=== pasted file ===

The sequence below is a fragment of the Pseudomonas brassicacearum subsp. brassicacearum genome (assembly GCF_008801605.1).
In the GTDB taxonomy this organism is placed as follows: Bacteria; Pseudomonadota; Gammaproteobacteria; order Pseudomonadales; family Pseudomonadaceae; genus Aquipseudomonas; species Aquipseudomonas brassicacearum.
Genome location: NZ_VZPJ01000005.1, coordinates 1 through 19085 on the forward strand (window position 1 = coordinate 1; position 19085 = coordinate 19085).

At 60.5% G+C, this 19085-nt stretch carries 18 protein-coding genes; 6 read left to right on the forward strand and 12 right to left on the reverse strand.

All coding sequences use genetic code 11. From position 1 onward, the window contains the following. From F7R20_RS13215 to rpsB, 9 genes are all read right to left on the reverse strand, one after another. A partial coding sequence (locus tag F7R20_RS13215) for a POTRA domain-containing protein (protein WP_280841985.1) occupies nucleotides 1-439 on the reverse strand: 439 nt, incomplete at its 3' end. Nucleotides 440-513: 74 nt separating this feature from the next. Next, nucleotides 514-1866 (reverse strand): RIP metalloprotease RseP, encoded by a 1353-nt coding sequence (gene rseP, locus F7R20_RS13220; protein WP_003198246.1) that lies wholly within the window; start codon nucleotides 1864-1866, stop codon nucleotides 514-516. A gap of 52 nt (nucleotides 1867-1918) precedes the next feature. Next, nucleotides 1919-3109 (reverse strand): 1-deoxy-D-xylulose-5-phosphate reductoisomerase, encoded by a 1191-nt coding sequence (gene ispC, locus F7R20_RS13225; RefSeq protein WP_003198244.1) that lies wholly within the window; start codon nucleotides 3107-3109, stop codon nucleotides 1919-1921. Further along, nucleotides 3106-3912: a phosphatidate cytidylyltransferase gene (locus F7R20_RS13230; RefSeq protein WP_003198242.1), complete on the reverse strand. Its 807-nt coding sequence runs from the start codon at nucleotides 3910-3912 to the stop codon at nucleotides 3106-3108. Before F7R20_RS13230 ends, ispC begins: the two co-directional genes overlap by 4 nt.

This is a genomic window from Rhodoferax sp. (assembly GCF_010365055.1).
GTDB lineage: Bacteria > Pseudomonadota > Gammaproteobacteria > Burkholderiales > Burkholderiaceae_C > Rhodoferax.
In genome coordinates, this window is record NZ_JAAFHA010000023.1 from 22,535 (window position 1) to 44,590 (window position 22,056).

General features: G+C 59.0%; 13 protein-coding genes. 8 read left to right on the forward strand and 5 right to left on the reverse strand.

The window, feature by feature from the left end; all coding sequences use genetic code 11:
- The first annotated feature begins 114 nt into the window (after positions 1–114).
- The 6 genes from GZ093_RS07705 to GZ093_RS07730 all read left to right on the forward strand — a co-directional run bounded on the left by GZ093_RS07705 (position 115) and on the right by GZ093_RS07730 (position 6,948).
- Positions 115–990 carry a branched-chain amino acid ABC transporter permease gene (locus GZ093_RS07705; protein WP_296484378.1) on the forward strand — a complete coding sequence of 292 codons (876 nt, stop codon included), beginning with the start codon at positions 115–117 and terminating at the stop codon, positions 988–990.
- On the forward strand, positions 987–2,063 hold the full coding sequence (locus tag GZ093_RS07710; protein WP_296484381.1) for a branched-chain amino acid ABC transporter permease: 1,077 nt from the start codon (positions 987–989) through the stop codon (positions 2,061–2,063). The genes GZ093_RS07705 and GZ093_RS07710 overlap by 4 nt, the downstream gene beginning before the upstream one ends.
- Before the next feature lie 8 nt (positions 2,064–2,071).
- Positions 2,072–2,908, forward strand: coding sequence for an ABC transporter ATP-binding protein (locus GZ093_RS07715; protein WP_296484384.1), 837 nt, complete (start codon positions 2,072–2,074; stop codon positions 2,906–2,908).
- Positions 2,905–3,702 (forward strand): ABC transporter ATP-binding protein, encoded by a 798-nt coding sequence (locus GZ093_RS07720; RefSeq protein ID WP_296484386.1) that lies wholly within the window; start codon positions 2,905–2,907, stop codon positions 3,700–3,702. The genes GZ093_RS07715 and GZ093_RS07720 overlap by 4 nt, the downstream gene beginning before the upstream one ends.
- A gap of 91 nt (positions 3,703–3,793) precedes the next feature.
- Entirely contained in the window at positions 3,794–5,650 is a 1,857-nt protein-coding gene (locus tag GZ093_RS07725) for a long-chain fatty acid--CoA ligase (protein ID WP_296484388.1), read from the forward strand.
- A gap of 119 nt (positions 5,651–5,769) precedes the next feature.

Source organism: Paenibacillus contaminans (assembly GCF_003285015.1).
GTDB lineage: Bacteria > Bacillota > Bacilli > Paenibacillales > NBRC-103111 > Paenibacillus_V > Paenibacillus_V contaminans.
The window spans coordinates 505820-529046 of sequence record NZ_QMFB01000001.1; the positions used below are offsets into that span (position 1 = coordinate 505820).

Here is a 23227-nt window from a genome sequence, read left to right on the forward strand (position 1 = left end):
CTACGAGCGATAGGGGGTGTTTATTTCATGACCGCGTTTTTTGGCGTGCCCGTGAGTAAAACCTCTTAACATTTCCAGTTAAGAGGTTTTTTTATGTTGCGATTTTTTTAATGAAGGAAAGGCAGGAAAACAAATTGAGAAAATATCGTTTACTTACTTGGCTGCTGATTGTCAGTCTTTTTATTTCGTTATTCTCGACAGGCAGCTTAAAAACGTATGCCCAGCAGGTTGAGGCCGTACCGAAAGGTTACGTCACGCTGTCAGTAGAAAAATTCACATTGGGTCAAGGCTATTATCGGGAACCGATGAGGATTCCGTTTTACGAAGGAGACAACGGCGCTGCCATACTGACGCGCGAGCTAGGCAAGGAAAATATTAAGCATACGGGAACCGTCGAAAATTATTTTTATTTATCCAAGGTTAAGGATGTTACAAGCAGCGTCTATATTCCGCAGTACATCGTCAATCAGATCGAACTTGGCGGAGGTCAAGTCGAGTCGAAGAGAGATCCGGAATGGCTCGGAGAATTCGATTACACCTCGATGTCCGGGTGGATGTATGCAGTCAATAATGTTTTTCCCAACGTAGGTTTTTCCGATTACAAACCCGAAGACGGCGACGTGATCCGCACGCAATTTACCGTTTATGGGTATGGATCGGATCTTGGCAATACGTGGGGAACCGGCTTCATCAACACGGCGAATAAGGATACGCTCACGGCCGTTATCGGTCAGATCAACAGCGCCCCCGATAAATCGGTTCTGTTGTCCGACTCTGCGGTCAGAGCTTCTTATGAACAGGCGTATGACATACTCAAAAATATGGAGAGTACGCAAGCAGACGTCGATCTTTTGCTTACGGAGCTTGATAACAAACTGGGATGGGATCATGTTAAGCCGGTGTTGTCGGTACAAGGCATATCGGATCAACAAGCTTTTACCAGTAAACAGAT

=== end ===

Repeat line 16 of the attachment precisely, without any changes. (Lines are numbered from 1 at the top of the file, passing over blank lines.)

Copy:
- Positions 2,072–2,908, forward strand: coding sequence for an ABC transporter ATP-binding protein (locus GZ093_RS07715; protein WP_296484384.1), 837 nt, complete (start codon positions 2,072–2,074; stop codon positions 2,906–2,908).